In the first part of this series, we discussed the regulations involved in contracting with the government and the need to have someone with a good working knowledge of those issues assist you with the process. The second part of this series focuses specifically on the Contract Disputes Act.
Photo by Matthias Zomer: https://www.pexels.com/photo/person-signing-document-paper-618158/
Contract Disputes Act
Individuals and entities have entered into contracts with the federal government for many years. However, prior to 1855, a contractor had no forum in which to sue the government. In 1863 Congress enacted laws permitting the federal Court of Claims to enter judgments against the federal government. Later, Congress enacted the Tucker Act in 1887 permitting the Court of Claims to rule on certain monetary claims against the federal government.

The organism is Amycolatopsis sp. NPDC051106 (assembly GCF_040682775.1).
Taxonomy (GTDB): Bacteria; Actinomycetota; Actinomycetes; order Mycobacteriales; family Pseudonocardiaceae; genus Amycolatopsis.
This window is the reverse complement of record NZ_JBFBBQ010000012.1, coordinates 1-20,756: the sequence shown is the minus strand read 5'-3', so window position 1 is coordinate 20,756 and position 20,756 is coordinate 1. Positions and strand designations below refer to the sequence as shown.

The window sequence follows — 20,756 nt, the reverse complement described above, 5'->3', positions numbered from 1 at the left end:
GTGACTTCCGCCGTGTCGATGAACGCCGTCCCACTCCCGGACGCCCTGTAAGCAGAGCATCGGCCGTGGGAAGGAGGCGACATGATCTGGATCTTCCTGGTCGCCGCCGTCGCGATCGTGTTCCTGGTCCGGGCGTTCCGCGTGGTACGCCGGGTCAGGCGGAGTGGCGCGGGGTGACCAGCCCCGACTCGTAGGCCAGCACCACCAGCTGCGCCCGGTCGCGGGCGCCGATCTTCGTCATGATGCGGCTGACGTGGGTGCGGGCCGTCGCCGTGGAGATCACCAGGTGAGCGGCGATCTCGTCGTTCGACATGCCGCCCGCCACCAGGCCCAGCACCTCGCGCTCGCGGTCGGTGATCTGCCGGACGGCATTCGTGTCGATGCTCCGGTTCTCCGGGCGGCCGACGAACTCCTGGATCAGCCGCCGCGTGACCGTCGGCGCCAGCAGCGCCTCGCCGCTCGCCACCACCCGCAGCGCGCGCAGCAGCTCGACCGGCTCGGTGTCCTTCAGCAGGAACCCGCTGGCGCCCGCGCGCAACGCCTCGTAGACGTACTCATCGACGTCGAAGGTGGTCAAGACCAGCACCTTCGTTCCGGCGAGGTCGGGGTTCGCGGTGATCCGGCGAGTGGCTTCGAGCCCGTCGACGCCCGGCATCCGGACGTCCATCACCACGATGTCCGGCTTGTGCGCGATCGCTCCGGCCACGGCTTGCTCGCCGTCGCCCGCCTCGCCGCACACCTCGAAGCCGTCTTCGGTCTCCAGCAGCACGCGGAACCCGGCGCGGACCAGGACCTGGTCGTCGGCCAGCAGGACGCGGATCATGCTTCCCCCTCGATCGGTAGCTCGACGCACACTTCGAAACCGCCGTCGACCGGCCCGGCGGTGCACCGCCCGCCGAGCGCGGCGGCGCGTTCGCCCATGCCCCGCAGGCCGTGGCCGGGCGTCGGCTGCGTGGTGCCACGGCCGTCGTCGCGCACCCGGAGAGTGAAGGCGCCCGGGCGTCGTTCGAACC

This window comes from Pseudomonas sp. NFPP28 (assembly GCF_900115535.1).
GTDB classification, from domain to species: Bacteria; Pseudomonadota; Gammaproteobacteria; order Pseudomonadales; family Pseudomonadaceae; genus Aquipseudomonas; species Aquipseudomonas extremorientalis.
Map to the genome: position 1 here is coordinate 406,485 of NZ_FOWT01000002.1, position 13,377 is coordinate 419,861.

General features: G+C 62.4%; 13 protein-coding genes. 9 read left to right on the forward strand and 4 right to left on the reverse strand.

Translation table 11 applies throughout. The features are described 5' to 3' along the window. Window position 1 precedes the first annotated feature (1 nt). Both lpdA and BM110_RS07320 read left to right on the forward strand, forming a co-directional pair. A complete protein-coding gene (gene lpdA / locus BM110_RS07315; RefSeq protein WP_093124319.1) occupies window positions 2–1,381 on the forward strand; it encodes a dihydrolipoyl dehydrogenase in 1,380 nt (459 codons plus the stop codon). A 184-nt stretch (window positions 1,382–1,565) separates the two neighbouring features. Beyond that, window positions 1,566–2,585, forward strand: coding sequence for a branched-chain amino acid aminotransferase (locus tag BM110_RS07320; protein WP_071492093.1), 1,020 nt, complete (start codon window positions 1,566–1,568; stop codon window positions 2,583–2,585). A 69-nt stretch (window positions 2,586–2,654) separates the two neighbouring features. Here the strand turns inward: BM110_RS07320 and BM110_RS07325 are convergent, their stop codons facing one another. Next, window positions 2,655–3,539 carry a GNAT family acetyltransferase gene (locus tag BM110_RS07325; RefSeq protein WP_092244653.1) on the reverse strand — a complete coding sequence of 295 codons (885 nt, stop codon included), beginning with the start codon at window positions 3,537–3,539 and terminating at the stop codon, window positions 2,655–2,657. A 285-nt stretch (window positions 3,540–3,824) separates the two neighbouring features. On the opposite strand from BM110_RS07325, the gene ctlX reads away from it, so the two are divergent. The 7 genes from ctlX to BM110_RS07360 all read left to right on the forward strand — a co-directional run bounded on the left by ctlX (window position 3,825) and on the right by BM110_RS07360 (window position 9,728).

Following an extensive history of federal government executive agencies attempting to rewrite the rules to permit them to evaluate and rule upon claims, Congress enacted the Contract Disputes Act in 1978 (41 U.S.C. §§ 7101 – 7109) (“CDA”). The CDA applies to resolve most disputes by a contractor arising out of appropriated funds contracts, and some non-appropriated funds contracts, with the federal government. Sorry subcontractors and sureties; the CDA generally applies to claims by the party directly contracting with the federal government. To note, there are a few creative ways to pursue such claims.
It is important to be mindful of those agencies and courts that have authority to hear these disputes. Both the Armed Services Board of Contract Appeals (“ASBCA”) and the Court of Federal Claims (“COFC”) potentially have jurisdiction for CDA claims. There are practical and legal reasons supporting an election to file in one versus the other so professional guidance is important.